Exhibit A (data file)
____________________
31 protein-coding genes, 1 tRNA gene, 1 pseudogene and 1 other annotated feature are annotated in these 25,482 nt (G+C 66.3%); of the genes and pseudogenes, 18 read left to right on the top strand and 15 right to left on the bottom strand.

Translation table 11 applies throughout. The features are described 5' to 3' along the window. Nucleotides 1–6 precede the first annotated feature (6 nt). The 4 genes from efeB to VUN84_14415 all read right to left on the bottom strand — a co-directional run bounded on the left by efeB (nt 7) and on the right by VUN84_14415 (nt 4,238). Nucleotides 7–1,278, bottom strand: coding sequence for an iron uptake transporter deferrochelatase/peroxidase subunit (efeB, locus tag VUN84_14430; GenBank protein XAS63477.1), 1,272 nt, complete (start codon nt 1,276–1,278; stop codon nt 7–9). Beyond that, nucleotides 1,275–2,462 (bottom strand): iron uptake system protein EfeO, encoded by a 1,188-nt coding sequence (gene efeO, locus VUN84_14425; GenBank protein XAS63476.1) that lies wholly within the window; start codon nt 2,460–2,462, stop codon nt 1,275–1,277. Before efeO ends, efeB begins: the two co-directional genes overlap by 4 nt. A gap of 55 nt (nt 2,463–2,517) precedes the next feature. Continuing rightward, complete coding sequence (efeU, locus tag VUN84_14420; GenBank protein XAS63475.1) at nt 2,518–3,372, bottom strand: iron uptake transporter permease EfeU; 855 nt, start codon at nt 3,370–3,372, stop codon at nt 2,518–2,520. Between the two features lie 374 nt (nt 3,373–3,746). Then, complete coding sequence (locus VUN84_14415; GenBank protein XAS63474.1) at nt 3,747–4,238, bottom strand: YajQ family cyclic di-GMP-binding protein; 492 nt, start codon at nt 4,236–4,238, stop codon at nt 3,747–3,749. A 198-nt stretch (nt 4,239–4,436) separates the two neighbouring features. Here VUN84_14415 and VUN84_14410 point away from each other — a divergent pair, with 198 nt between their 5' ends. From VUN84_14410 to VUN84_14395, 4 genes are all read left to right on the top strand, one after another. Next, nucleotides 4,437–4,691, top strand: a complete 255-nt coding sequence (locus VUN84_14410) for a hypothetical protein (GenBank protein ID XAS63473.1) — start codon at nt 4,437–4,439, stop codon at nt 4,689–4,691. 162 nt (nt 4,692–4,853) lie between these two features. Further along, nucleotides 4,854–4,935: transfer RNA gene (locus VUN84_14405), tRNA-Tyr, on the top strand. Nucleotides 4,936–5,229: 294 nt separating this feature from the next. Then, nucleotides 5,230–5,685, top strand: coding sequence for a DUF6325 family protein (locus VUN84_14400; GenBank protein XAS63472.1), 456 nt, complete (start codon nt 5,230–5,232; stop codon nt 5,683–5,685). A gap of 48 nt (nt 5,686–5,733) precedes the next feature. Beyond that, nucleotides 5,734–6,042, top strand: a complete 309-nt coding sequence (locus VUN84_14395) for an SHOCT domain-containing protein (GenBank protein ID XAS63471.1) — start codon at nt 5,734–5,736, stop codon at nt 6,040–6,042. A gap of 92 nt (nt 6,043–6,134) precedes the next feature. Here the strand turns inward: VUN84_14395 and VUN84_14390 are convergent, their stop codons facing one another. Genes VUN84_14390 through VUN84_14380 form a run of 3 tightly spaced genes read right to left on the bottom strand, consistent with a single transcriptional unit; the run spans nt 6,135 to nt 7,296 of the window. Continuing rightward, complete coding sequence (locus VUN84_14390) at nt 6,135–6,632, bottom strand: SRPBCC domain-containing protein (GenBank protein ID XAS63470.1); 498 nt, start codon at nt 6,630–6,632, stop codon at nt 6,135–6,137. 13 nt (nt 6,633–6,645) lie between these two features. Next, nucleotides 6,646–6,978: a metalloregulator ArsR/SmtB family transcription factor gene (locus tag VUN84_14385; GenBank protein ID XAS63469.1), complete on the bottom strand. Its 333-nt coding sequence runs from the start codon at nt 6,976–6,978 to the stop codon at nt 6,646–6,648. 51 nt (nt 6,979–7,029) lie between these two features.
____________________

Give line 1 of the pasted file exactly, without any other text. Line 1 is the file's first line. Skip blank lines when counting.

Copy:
31 protein-coding genes, 1 tRNA gene, 1 pseudogene and 1 other annotated feature are annotated in these 25,482 nt (G+C 66.3%); of the genes and pseudogenes, 18 read left to right on the top strand and 15 right to left on the bottom strand.